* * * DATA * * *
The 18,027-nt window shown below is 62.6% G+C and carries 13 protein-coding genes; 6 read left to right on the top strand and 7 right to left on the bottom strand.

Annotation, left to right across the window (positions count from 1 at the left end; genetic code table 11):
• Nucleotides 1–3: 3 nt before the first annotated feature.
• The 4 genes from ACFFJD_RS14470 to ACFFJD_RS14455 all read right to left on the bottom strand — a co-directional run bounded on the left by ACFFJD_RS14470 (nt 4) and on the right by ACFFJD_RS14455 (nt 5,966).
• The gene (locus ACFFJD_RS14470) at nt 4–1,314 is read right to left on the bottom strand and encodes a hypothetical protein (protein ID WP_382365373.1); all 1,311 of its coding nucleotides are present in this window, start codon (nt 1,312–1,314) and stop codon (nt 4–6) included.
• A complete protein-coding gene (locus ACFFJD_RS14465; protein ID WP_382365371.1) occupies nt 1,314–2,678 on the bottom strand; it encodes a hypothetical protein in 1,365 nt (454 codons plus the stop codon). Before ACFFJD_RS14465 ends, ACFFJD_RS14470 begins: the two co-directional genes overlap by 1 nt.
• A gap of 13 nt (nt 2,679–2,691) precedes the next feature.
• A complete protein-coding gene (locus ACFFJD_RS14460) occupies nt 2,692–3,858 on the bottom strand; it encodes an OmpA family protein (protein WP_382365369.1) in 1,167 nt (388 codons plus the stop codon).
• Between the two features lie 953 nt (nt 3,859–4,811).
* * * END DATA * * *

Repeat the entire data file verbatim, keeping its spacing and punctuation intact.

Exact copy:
The 18,027-nt window shown below is 62.6% G+C and carries 13 protein-coding genes; 6 read left to right on the top strand and 7 right to left on the bottom strand.

Annotation, left to right across the window (positions count from 1 at the left end; genetic code table 11):
• Nucleotides 1–3: 3 nt before the first annotated feature.
• The 4 genes from ACFFJD_RS14470 to ACFFJD_RS14455 all read right to left on the bottom strand — a co-directional run bounded on the left by ACFFJD_RS14470 (nt 4) and on the right by ACFFJD_RS14455 (nt 5,966).
• The gene (locus ACFFJD_RS14470) at nt 4–1,314 is read right to left on the bottom strand and encodes a hypothetical protein (protein ID WP_382365373.1); all 1,311 of its coding nucleotides are present in this window, start codon (nt 1,312–1,314) and stop codon (nt 4–6) included.
• A complete protein-coding gene (locus ACFFJD_RS14465; protein ID WP_382365371.1) occupies nt 1,314–2,678 on the bottom strand; it encodes a hypothetical protein in 1,365 nt (454 codons plus the stop codon). Before ACFFJD_RS14465 ends, ACFFJD_RS14470 begins: the two co-directional genes overlap by 1 nt.
• A gap of 13 nt (nt 2,679–2,691) precedes the next feature.
• A complete protein-coding gene (locus ACFFJD_RS14460) occupies nt 2,692–3,858 on the bottom strand; it encodes an OmpA family protein (protein WP_382365369.1) in 1,167 nt (388 codons plus the stop codon).
• Between the two features lie 953 nt (nt 3,859–4,811).